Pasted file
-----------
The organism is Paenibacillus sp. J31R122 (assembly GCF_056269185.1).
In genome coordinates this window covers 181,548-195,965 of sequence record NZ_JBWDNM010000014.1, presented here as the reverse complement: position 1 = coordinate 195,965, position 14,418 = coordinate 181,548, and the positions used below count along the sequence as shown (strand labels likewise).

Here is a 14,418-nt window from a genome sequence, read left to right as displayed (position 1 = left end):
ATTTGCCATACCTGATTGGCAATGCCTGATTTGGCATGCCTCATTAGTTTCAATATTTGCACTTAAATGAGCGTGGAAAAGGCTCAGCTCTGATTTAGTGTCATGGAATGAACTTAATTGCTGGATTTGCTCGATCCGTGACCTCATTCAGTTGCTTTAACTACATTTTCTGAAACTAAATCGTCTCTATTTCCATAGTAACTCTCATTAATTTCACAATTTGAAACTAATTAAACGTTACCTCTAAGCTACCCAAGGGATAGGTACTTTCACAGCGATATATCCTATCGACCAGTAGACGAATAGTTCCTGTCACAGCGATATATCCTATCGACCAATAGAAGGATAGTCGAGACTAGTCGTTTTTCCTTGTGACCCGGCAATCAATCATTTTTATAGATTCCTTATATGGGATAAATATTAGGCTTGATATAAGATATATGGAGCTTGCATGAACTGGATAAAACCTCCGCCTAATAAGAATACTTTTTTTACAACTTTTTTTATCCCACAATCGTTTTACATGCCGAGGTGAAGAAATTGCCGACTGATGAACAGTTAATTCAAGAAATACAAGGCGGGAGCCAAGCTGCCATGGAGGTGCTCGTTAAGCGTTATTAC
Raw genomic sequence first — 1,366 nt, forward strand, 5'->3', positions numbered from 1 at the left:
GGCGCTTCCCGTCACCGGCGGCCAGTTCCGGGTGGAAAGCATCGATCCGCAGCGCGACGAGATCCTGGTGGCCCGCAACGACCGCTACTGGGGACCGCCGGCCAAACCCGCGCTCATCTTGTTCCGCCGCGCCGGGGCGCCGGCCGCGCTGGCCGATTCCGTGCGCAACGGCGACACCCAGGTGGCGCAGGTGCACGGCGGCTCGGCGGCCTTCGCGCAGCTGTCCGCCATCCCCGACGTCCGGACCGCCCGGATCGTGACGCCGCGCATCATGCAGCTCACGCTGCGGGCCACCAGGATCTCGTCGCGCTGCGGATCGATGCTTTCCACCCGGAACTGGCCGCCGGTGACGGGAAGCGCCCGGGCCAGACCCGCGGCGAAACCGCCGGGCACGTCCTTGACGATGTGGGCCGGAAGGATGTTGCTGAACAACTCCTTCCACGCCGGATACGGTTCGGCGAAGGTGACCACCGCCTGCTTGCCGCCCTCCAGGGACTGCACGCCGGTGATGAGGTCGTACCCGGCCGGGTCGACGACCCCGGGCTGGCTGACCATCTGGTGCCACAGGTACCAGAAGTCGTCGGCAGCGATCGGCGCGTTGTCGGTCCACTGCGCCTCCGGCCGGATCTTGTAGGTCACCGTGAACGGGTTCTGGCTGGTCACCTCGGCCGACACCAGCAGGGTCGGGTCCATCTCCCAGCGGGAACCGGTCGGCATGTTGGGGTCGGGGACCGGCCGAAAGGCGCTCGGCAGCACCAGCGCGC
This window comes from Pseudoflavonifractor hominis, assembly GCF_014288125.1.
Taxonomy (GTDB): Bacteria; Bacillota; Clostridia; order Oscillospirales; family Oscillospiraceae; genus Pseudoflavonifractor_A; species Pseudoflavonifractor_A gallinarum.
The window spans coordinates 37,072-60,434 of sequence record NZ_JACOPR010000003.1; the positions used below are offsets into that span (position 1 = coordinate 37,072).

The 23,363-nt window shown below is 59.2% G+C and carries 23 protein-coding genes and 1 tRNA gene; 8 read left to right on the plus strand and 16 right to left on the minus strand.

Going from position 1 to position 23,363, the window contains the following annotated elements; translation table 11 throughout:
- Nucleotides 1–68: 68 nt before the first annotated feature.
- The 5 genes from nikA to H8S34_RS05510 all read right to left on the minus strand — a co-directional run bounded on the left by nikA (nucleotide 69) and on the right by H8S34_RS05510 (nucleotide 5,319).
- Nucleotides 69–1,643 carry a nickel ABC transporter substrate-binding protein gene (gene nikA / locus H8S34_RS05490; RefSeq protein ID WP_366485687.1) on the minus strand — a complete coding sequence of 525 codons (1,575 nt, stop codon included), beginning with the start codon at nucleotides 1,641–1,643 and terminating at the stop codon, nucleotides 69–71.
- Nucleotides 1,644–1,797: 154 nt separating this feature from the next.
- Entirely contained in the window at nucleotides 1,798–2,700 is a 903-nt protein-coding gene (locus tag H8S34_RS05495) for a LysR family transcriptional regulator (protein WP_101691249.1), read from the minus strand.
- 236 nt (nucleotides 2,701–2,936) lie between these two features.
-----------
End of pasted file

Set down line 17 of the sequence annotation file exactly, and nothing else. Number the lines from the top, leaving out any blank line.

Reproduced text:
- 236 nt (nucleotides 2,701–2,936) lie between these two features.